You have now some basic knowledge of Croatian, and you are going to enjoy some popular Croatian tune you discovered on YouTube™. To your surprise, it contains some strange words and forms.
You look up the lyrics and find words that are not in your pocket dictionary. Then you look them up in an online dictionary, but it does not help either! What is going on?
Chances are, you picked up a song that's not in Standard Croatian, but in a dialect – language particular to some region (this is a bit confusing, since any language is particular to a region; what is called a ‘language’, and what ‘dialect’ is simply a matter of convenience; also, dialects are usually not used by governments). There are many dialects, but there's a big group of them, that have a characteristic i sound, and are therefore called Ikavian.
Ikavian dialects are usually found on islands and coast, cities Split and Zadar, but also inland, and in parts of Istria.
Simply said, where Standard Croatian has ije or je, they have i. For example (I've listed only nominatives and infinitives):
|dvije two (f)||dvi|
|gdje where||di / gdi|
There's no change for verbs that have -ije in their pers-3 and the -i- comes from the infinitive, such as:
piti (pije) drink
brijati (brije) shave
Verbs having infinitives in -jeti in Standard Croatian have -i- in all forms and appear regular in Ikavian; this includes the Ikavian version of razumjeti understand:
razumiti understand |
| regular verbs
There are a couple of words where just the Standard e is changed to i:
|prestati (prestane) perf. stop||pristati (pristane)|
|rezati (reže) impf. cut||rizati (riže)|
|sreća happiness, luck||srića|
|trebati impf. need/should||tribati|
|usred in the middle of||usrid|
Ikavian pristati stop looks like another verb from the same family, meaning consent, agree – prefixes pre- and pri- have merged in Ikavian!
This applies to some other verbs as well, so instead of jesti eat, there's jisti.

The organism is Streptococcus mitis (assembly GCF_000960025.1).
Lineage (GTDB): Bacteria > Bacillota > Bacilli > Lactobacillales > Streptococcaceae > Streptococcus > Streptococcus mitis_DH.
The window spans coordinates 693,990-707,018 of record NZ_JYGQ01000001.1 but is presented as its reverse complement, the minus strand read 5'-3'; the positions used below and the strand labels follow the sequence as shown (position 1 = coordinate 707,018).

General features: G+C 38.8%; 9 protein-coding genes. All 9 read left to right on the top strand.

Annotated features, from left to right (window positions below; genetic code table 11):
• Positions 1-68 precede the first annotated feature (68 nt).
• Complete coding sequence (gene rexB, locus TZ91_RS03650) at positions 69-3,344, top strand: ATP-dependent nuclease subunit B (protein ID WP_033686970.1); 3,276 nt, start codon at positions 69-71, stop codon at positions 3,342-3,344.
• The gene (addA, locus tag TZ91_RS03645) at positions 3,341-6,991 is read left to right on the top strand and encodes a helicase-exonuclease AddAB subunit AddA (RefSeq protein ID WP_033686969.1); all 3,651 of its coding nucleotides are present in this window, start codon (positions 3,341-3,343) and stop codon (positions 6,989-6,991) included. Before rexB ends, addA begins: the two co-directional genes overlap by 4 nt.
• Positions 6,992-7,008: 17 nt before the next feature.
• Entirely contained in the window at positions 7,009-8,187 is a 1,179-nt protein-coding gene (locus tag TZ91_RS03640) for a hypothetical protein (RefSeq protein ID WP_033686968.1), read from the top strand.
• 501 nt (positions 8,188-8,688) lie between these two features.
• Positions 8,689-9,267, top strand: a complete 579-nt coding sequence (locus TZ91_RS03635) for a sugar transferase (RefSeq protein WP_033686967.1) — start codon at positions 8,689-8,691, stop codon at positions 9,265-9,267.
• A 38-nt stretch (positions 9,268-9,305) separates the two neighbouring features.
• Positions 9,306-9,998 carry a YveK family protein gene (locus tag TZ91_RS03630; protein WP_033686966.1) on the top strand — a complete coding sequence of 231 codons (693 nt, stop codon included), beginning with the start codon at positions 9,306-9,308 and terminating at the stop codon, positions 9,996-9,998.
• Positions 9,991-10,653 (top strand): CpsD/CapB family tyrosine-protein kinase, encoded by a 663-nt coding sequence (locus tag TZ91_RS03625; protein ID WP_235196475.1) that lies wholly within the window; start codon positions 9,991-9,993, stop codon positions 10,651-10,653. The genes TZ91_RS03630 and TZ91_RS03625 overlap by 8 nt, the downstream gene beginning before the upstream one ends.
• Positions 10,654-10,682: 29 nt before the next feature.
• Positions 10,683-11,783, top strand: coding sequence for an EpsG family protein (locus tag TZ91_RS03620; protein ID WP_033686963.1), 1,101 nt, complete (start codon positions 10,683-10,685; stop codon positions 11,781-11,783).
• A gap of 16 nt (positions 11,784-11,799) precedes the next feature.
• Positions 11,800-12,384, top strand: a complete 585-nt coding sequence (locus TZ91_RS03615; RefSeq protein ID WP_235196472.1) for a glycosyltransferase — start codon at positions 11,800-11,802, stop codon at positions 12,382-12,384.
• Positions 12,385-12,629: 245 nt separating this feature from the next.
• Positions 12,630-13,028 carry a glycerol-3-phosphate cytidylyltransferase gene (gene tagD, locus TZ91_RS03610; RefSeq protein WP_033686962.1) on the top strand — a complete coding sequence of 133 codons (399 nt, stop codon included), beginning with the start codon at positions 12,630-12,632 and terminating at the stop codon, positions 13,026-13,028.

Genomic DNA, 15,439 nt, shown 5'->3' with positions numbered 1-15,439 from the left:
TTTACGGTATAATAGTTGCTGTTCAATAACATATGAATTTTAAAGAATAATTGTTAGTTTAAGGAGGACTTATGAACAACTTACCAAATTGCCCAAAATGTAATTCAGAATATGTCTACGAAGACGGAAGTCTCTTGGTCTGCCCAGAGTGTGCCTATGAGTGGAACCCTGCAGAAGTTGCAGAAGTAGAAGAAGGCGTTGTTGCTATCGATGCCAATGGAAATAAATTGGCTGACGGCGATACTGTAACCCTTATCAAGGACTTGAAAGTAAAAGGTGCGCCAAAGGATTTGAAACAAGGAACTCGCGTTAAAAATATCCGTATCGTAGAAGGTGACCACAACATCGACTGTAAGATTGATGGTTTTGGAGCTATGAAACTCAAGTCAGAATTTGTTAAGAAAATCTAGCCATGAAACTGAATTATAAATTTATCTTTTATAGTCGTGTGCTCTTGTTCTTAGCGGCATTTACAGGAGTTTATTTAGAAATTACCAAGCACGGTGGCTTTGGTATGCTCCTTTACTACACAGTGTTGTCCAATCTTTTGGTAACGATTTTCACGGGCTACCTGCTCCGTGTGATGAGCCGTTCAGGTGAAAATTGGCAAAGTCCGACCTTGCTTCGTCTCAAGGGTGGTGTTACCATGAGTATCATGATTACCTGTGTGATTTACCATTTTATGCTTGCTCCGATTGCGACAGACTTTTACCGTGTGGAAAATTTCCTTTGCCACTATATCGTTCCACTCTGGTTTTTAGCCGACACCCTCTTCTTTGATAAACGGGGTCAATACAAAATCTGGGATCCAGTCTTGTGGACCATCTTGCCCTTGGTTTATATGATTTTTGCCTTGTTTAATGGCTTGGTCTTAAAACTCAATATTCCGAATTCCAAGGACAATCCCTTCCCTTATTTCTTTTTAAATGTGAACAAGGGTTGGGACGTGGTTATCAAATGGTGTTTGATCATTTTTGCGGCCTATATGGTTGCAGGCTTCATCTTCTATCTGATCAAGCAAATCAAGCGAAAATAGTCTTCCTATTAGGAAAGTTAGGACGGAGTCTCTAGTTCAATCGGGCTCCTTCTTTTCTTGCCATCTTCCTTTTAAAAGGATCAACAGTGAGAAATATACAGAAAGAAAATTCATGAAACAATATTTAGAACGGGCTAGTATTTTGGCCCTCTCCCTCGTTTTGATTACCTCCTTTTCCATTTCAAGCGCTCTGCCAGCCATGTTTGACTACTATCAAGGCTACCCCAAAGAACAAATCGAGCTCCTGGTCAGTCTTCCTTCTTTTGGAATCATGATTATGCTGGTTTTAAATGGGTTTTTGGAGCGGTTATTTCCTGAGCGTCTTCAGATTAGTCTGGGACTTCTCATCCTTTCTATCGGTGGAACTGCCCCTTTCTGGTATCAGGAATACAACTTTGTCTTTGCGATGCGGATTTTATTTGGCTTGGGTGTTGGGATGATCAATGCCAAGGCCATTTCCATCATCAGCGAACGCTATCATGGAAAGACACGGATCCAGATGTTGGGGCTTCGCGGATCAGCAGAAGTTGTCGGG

Perhaps confusingly, this applies also to the negative present tense of the verb imati have and to indefinite pronouns/adjectives like neki and nešto:
|nemaš pres-2 you don't have||nimaš|
|neki adj. some||niki|
Many Ikavian dialects also have specific past-m forms: instead of -o, they have -a and -ja:
|biti (je² +) be||bio||bija|
When the past-m in Standard Croatian ends in -ao, in such dialects it ends in only -a. When other vowels are found before the final -a, some people write just -a, other -ja, so you will see both bia and bija.
Many such dialects are spoken on the Adriatic coast or near it, but not all dialects on the coast are Ikavian.
Furthermore, most coastal dialects, be Ikavian or not, have another interesting feature: in verb and case endings, where Standard Croatian has -m, they have -n instead:
|biti (je² +) be||sam||san|
For nouns and adjectives (example for the instrumental case):
|moj my||m, n||mojim||mojin|
This change affects only word-final m's: endings -mo (pres-1pl) or -ma (DLI-pl) aren't affected.
There's another feature that doesn't completely overlap with the change from -m to -n: loss of lj. Instead, such dialects have usually just j:
|ljudi m pl. people||judi|
|ljubav f love||jubav|
There are some specific constructions used today in Split and the surrounding area. The most common is: